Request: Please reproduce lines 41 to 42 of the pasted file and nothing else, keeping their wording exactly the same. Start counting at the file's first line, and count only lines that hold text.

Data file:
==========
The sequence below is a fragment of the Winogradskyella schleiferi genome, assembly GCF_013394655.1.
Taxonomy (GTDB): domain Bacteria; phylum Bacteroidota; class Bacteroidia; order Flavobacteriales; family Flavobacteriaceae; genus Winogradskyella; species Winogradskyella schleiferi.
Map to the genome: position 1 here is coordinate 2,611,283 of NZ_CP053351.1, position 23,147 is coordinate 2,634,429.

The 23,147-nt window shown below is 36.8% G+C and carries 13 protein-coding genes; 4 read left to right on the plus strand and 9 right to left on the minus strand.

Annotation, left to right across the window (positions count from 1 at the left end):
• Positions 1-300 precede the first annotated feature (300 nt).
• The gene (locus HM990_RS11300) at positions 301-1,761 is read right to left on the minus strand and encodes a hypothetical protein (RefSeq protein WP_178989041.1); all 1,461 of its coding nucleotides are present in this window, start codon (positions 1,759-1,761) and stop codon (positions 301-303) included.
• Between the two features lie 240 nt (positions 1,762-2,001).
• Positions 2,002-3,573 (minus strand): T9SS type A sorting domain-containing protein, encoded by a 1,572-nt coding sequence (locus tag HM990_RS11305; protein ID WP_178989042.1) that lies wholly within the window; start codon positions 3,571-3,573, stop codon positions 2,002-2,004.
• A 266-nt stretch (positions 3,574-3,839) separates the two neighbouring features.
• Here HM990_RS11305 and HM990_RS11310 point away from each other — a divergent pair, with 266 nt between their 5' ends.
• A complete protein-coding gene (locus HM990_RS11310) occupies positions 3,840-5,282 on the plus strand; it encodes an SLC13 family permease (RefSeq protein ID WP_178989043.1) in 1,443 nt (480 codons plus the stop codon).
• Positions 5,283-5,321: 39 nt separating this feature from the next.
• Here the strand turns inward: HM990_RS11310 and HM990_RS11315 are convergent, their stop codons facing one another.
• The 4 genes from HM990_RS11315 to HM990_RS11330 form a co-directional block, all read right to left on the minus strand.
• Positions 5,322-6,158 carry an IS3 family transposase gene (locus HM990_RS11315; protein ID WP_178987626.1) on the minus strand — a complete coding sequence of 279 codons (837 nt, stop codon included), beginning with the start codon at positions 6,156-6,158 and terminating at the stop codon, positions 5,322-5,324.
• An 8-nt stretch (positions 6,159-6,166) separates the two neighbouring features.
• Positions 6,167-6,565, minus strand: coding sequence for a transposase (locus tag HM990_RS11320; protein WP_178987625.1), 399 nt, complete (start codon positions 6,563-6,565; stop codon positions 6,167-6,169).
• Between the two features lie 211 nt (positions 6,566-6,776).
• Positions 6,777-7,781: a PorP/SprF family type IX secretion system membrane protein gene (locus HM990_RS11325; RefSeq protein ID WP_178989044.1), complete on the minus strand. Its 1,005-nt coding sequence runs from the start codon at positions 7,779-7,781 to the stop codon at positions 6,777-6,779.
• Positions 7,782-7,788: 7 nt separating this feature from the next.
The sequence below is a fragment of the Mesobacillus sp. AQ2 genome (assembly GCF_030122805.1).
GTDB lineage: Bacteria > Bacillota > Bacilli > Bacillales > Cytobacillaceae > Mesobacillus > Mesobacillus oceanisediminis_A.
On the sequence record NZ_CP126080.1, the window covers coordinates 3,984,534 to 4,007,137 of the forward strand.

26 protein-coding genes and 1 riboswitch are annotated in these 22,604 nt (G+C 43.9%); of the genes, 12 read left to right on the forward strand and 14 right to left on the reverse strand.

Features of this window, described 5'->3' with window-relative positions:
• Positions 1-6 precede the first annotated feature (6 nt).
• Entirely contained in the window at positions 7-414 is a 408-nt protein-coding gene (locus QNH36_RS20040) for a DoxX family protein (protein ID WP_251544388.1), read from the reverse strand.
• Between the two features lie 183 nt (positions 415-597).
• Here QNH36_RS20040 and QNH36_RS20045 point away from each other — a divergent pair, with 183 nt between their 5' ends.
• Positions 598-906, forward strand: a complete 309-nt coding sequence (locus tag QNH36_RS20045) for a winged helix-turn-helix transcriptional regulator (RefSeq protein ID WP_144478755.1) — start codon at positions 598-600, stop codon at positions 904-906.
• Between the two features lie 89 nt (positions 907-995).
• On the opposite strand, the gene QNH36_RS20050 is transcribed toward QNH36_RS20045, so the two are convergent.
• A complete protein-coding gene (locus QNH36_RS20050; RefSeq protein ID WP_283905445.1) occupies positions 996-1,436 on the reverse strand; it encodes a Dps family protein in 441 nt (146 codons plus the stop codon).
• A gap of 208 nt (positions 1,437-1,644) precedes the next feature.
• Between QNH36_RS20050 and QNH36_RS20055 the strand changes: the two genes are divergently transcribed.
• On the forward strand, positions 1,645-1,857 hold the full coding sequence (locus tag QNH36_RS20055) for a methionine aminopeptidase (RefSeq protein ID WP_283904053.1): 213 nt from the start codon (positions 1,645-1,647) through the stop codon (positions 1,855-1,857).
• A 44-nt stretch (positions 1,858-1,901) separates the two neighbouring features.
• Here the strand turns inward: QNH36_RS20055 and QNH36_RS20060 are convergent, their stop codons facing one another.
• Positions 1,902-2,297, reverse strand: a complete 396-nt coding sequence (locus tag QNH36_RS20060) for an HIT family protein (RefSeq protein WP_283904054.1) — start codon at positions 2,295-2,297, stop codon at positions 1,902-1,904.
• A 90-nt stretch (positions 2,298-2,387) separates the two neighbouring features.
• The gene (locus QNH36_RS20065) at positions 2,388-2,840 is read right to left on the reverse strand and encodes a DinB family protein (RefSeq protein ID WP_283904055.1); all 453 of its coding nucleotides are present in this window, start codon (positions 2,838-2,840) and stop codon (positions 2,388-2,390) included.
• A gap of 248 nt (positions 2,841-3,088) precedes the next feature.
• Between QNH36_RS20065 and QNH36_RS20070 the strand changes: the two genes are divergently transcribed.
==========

• A 90-nt stretch (positions 2,298-2,387) separates the two neighbouring features.
• The gene (locus QNH36_RS20065) at positions 2,388-2,840 is read right to left on the reverse strand and encodes a DinB family protein (RefSeq protein ID WP_283904055.1); all 453 of its coding nucleotides are present in this window, start codon (positions 2,838-2,840) and stop codon (positions 2,388-2,390) included.